October 5th, 2020 – 2:35 PM
Georgia Northwestern Technical College –
During a special graduation ceremony at the Floyd County Prison (FCP) in Rome, 12 offenders stepped forward to receive a Technical Certificate of Credit from Georgia Northwestern Technical College (GNTC) showing they completed their training in Shield Metal Arc and Flux Core Welding.
“This will change your life if you allow it,” Technical College System of Georgia (TCSG) Welding Instructor Scott Edison told the group of men. “I want to thank you all for coming in and giving it 110%.” The program was taught in the TCSG mobile welding lab that was temporarily set-up on the prison grounds.
GNTC President Dr. Heidi Popham presented the men with their certificates and shared with them how the program was developed. GNTC studied how other technical colleges had worked with local prison systems and developed a welding program for offenders at the FCP.
“This is a great day. You are showing employers that you are dedicated future employees,” said Popham. “With this certificate you will be able to land high demand welding jobs.”
Betty Dean, deputy warden of care and treatment at Floyd County Corrections, told the graduates how proud she was of their progress in improving their lives. She recognized one student, who has been incarcerated for 19 years, for taking active steps to improve his life once released.
“If we can turn one person’s life around at this facility than we have done our job,” she said. “The fact that we have turned a dozen lives around means we have done our job times 12.”
The welding class at Floyd County Prison was made possible through partnerships at both the state and local level said Stephanie Scearce, GNTC vice president of Economic Development.
Scearce and her team went before the Northwest Georgia Regional Commission (NWGRC) Workforce Investment Board to apply and successfully secure funding for the course. In addition, they also submitted an application to TCSG to secure one of their mobile welding labs. Now that the class is complete, the lab will return to TCSG.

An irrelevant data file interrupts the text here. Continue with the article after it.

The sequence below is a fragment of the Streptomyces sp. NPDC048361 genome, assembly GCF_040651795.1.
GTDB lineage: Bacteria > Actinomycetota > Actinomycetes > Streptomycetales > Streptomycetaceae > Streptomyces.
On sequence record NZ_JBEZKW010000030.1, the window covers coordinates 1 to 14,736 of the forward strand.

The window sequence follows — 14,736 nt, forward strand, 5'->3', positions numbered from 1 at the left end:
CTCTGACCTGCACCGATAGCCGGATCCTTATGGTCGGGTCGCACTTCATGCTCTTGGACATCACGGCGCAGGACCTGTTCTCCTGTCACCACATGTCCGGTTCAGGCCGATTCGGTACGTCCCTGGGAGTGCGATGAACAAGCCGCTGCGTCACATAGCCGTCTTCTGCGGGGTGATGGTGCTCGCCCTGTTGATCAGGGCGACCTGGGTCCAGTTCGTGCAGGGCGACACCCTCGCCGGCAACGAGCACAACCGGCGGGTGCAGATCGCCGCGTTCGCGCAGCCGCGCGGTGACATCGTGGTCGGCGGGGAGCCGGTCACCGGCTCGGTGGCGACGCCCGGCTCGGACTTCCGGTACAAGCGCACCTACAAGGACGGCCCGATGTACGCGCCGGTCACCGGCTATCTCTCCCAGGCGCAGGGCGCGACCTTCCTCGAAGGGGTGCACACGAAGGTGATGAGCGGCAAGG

“The money we spend on these types of programs saves us on extra security and offender care in the long run,” said Mike Long, FCP warden. “In my experience, when you break the chain of incarceration it makes a difference to the former offenders and their families. Their children are less likely to wind up in the system if their parents are home and have a good job.”
Brandi Dover, GNTC Workforce Innovation and Opportunity Act (WIOA) program coordinator, said her department coordinated with GNTC’s Economic Development office and Lesia Lambert, director of Workforce Development at NWRC, to fund the project. The WIOA handled the applications and paperwork of the offenders who wanted to be a part of the program.
According to the Georgia Department of Labor, the average hourly pay for welders in northwest Georgia is $17.45 as of 2019. The industry is also seeing growth as a result of retirements. The American Welding Society estimates half a million welding jobs will be available nationwide by 2022.